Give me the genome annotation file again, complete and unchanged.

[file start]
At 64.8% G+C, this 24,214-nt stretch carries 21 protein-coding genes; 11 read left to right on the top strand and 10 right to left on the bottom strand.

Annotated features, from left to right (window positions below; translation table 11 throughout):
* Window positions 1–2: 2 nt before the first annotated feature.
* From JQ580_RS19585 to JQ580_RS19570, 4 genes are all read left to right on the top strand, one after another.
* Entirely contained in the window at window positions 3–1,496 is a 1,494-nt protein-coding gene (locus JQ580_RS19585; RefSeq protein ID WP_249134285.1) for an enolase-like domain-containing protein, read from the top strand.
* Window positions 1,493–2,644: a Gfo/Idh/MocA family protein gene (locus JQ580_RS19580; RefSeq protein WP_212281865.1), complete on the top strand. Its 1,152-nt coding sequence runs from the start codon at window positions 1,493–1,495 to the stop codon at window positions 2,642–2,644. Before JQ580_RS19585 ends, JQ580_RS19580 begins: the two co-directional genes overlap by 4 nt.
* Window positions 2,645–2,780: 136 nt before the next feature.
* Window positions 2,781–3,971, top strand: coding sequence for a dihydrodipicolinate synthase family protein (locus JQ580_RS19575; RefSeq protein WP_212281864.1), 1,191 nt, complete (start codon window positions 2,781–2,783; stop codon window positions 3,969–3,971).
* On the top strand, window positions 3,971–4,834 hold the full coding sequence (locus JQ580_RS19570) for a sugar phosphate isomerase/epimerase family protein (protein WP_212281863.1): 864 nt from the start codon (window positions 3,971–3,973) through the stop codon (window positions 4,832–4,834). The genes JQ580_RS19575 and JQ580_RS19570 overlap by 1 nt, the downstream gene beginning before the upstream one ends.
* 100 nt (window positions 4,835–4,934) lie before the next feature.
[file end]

At 64.8% G+C, this 24,214-nt stretch carries 21 protein-coding genes; 11 read left to right on the top strand and 10 right to left on the bottom strand.

Annotated features, from left to right (window positions below; translation table 11 throughout):
* Window positions 1–2: 2 nt before the first annotated feature.
* From JQ580_RS19585 to JQ580_RS19570, 4 genes are all read left to right on the top strand, one after another.
* Entirely contained in the window at window positions 3–1,496 is a 1,494-nt protein-coding gene (locus JQ580_RS19585; RefSeq protein ID WP_249134285.1) for an enolase-like domain-containing protein, read from the top strand.
* Window positions 1,493–2,644: a Gfo/Idh/MocA family protein gene (locus JQ580_RS19580; RefSeq protein WP_212281865.1), complete on the top strand. Its 1,152-nt coding sequence runs from the start codon at window positions 1,493–1,495 to the stop codon at window positions 2,642–2,644. Before JQ580_RS19585 ends, JQ580_RS19580 begins: the two co-directional genes overlap by 4 nt.
* Window positions 2,645–2,780: 136 nt before the next feature.
* Window positions 2,781–3,971, top strand: coding sequence for a dihydrodipicolinate synthase family protein (locus JQ580_RS19575; RefSeq protein WP_212281864.1), 1,191 nt, complete (start codon window positions 2,781–2,783; stop codon window positions 3,969–3,971).
* On the top strand, window positions 3,971–4,834 hold the full coding sequence (locus JQ580_RS19570) for a sugar phosphate isomerase/epimerase family protein (protein WP_212281863.1): 864 nt from the start codon (window positions 3,971–3,973) through the stop codon (window positions 4,832–4,834). The genes JQ580_RS19575 and JQ580_RS19570 overlap by 1 nt, the downstream gene beginning before the upstream one ends.
* 100 nt (window positions 4,835–4,934) lie before the next feature.